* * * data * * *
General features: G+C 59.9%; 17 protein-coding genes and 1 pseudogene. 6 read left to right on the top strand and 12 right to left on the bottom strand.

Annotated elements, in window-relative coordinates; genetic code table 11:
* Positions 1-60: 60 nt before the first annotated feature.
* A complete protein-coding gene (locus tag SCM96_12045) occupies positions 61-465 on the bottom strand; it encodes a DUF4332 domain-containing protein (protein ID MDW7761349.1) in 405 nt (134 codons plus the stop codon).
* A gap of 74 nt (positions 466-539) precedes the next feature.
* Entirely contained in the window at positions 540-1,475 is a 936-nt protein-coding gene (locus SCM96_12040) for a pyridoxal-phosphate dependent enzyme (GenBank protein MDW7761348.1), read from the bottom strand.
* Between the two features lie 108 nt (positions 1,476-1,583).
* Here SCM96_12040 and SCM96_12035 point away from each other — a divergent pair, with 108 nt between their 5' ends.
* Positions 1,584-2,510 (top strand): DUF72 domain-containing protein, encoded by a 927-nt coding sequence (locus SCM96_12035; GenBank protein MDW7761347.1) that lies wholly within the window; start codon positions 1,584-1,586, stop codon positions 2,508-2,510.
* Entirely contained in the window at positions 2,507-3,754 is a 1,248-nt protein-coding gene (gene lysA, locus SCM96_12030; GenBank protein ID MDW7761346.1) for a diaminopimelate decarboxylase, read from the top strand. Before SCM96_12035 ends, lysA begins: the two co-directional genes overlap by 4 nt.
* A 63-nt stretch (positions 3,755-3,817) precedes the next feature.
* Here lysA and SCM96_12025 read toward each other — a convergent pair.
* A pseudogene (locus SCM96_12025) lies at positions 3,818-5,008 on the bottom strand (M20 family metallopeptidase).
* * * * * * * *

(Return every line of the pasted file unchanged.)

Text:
General features: G+C 59.9%; 17 protein-coding genes and 1 pseudogene. 6 read left to right on the top strand and 12 right to left on the bottom strand.

Annotated elements, in window-relative coordinates; genetic code table 11:
* Positions 1-60: 60 nt before the first annotated feature.
* A complete protein-coding gene (locus tag SCM96_12045) occupies positions 61-465 on the bottom strand; it encodes a DUF4332 domain-containing protein (protein ID MDW7761349.1) in 405 nt (134 codons plus the stop codon).
* A gap of 74 nt (positions 466-539) precedes the next feature.
* Entirely contained in the window at positions 540-1,475 is a 936-nt protein-coding gene (locus SCM96_12040) for a pyridoxal-phosphate dependent enzyme (GenBank protein MDW7761348.1), read from the bottom strand.
* Between the two features lie 108 nt (positions 1,476-1,583).
* Here SCM96_12040 and SCM96_12035 point away from each other — a divergent pair, with 108 nt between their 5' ends.
* Positions 1,584-2,510 (top strand): DUF72 domain-containing protein, encoded by a 927-nt coding sequence (locus SCM96_12035; GenBank protein MDW7761347.1) that lies wholly within the window; start codon positions 1,584-1,586, stop codon positions 2,508-2,510.
* Entirely contained in the window at positions 2,507-3,754 is a 1,248-nt protein-coding gene (gene lysA, locus SCM96_12030; GenBank protein ID MDW7761346.1) for a diaminopimelate decarboxylase, read from the top strand. Before SCM96_12035 ends, lysA begins: the two co-directional genes overlap by 4 nt.
* A 63-nt stretch (positions 3,755-3,817) precedes the next feature.
* Here lysA and SCM96_12025 read toward each other — a convergent pair.
* A pseudogene (locus SCM96_12025) lies at positions 3,818-5,008 on the bottom strand (M20 family metallopeptidase).